This leucothoe’s common name is Scarletta Fetterbush so you may see it labeled as such. It’s an alluring introduction with a scattering of deep red leaves that all mostly turn purple in autumn. Scarletta is also a lower growing shrub, topping out at two by two feet wide and tall. It’s also hardy down to Zone 5 but if I were growing it in the upper midwest, I’d plant it in dappled shade under a tree just to ensure extra frost protection. Very pretty in winter.
Skimmia japonica is a lovely broadleaf evergreen shrub — except when your dog goes the bathroom on it. Then it turns into this, a yellowed sad skeleton. It used to be stately and lush, a perfect plant for deep shade, but that all changed.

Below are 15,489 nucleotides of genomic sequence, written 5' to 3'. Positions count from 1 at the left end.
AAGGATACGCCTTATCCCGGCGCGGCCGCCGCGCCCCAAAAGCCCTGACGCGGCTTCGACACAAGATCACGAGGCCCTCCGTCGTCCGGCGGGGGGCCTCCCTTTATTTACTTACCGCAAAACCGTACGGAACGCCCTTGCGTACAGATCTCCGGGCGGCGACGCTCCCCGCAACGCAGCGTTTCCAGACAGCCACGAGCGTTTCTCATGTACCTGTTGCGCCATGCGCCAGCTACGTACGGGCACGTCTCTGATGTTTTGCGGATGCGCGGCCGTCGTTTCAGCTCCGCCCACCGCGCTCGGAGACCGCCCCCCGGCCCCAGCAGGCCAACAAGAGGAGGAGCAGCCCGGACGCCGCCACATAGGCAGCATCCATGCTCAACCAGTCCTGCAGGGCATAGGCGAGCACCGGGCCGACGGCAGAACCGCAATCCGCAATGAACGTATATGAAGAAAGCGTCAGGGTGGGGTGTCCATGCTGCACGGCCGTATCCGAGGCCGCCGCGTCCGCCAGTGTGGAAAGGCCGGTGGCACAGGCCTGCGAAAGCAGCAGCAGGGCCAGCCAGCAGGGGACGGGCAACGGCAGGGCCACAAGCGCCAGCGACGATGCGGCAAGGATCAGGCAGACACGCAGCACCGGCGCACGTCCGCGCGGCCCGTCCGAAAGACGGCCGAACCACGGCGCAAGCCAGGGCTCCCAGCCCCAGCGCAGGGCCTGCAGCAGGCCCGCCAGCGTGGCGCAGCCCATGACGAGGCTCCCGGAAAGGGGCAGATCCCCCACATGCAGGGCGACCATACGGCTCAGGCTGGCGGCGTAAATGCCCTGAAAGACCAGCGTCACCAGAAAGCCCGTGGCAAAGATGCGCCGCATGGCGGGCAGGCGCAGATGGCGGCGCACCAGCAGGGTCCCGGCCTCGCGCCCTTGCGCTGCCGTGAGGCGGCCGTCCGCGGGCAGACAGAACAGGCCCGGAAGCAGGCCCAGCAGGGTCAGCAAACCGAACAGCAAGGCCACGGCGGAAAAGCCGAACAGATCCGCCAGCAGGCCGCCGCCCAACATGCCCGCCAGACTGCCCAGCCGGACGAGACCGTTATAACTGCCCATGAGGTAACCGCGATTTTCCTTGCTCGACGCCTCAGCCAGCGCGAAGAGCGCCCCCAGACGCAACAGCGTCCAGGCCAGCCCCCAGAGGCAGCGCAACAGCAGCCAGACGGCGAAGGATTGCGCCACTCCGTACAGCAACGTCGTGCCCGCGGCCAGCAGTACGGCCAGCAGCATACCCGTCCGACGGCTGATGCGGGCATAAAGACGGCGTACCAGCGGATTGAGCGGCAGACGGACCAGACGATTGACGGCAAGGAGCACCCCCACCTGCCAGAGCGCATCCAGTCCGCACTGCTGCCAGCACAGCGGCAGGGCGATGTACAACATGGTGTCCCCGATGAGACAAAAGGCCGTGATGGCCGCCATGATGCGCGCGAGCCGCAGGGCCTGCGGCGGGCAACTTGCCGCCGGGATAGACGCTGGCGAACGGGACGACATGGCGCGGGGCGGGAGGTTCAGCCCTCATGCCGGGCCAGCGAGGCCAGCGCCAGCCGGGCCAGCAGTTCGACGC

A Pretty Green Scheme
I planted this skimmia in an effort to contrast with the variegated dogwood growing behind it. For years it worked perfectly. The deep green leaves of the broadleaf evergreen mounded horizontally against the upward vase shape of the light-colored dogwood. But then last winter, my dog made it his pee post and by this spring, it had perished.
Gardening with dogs can be frustrating. I’ve had to protect my beds with ticky tack fencing. But when I want to weed or even step into the garden, I have to wrestle with the lightweight fencing, which often flops over and is hard for one person to set upright in the ground. And so I left the skimmia unprotected. He didn’t bother with it for years and I had assumed he never would. But I was wrong.
This isn’t the first plant I’ve lost to dog urine. I’ve lost a beautiful purple-leafed loropetalum, an expensive and unique kalmia, a huge-leafed rhododendron (sinogrande). And those are only the highlights. There’s also arbutus, magnolia, lavender. Even my young loquat suffered. It can be depressing.